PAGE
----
A taxi ride to school, they say, is the end result of a public school system that doesn’t behave like a system anymore.
“To some extent, what you’re seeing is a microcosm of this breakdown of what we think of as the classic neighborhood network system of schools,” said Uri Monson, the chief financial officer of Philadelphia’s public schools.
You can look everywhere in this story for someone to blame: taxi drivers ill-equipped to ferry some of the city’s most vulnerable children; district officials straining to lower costs at the expense of student safety; and lawyers angling to get every possible perk for their clients.
But there are no easy villains. Instead, one finds a morass of tangled mandates, resulting in a service with exorbitant cost, lackluster reviews, and troubling implications about the viability of large, urban school districts.
Transportation often costs more than education
A kid ends up in a cab for one of two reasons.
Reason one: The student’s disability is so prohibitive she or he physically can’t ride on a bus or psychologically cannot handle being semi-supervised in a vehicle with too many other children.
Kareem is one of those students. In elementary school, he rode a standard school bus, but Bellamy and her husband, Linwood, heard repeated complaints from drivers and aides about his unpredictable behavior.
When Kareem was in sixth grade, he climbed out of his seat while the bus was making a turn, opened the emergency door in the back, and attempted to jump out.
“I was at my wit’s end,” Roberta Bellamy recalled. “And I think I just grabbed my son for a while.”
Other students may have no problem riding a school bus, but there’s no cost-efficient way for the district to provide one.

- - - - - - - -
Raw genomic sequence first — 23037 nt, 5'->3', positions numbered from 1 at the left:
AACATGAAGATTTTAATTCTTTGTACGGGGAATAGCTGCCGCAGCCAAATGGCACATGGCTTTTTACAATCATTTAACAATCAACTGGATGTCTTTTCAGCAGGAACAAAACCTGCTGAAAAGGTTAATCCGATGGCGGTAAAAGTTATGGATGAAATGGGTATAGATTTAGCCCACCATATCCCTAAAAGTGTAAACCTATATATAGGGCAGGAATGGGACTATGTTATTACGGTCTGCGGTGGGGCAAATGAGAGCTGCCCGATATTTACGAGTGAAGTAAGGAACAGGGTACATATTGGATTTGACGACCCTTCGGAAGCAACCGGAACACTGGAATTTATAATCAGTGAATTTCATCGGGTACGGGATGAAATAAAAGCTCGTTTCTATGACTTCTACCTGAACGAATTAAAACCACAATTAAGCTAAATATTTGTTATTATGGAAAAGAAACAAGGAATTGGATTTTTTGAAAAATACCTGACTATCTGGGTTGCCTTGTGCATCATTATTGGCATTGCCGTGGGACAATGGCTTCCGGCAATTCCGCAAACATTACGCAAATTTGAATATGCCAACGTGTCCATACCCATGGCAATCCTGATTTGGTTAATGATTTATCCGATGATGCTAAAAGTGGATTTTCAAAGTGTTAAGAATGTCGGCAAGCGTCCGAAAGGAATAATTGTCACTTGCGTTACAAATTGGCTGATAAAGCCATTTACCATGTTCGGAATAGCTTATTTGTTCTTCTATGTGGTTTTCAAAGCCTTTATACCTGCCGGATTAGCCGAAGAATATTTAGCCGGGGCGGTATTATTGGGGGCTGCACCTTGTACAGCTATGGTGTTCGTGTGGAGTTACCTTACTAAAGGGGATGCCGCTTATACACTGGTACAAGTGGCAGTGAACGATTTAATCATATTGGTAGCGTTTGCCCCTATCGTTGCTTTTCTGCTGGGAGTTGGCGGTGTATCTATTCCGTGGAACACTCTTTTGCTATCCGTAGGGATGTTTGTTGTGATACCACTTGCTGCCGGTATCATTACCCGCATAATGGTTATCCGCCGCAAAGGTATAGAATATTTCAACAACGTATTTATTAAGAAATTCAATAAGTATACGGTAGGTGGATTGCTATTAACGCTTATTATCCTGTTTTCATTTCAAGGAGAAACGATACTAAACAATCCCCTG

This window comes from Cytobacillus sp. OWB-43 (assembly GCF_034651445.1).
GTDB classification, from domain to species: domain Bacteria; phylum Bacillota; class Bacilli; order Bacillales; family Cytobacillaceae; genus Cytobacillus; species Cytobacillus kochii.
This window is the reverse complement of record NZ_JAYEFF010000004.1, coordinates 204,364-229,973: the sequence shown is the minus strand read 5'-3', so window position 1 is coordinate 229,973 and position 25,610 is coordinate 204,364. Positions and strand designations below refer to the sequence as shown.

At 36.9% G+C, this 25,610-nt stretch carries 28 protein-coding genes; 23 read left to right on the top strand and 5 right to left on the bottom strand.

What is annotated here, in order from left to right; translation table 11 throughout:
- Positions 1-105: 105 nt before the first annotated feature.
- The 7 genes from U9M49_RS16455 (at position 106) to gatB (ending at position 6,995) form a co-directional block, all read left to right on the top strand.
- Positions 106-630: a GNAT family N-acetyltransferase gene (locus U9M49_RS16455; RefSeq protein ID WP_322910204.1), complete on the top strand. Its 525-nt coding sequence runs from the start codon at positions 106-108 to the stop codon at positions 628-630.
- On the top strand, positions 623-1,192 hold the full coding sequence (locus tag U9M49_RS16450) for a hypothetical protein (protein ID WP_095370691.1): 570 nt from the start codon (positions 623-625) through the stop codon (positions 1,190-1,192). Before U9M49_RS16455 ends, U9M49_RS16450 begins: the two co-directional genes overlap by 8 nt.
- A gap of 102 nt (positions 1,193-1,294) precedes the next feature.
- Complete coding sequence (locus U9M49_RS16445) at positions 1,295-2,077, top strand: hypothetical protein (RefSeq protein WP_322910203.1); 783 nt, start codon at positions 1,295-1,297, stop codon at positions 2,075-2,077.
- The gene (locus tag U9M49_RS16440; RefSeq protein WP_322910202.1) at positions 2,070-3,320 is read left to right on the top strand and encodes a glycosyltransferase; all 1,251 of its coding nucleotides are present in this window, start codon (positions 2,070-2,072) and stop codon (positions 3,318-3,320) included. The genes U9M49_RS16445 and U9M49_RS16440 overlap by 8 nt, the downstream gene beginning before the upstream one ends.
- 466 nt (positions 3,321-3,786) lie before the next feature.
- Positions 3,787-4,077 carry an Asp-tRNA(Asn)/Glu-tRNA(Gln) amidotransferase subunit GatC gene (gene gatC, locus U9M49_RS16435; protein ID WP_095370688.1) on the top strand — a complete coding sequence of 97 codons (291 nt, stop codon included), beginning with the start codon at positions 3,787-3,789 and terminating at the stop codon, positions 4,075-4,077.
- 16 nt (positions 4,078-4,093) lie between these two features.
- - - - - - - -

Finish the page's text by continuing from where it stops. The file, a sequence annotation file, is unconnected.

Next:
That could mean a homeless student living temporarily in the suburbs who has a legal right to attend what the federal government calls his or her “school of origin.” It could be a student living in Northeast Philadelphia who wants to attend a charter school in Southwest Philadelphia and requires specialized transportation. Or it could be a student whose special-education status requires him or her to attend a private school, many of them in the suburbs.
It’s cost-prohibitive for the school district to create a bus route that only serves a few students. And it’s counterproductive to craft a bus route that takes hours to complete.
“You don’t want a child sitting on a bus for an hour and a half each direction. That’s not going to help,” said Monson, the district CFO. “You [also] don’t want to have a bus taking five children across the city, so cabs become an option.”
Why is cab use on the rise? Monson said officials can’t pinpoint one reason.
The majority of new cab routes, though, are for students with special needs. In most of those cases, the student’s special-education agreement specifically stipulates that the child requires cab services to get to and from school.
The federal law governing special education — known as IDEA — says that if a student with special needs isn’t making progress, the district has to find a better option. In some cases, that means sending the student to a private school focusing on special education, with the home district picking up the tab.
“People don’t realize that transportation sometimes can cost as much, if not more, than the cost of the school,” said Maria Vetter, a special education advocate with the law firm Kershenbaum & Raffaele. “So you might have a school that’s $40,000-$50,000, but the transportation to and from that school is $60,000-$90,000.”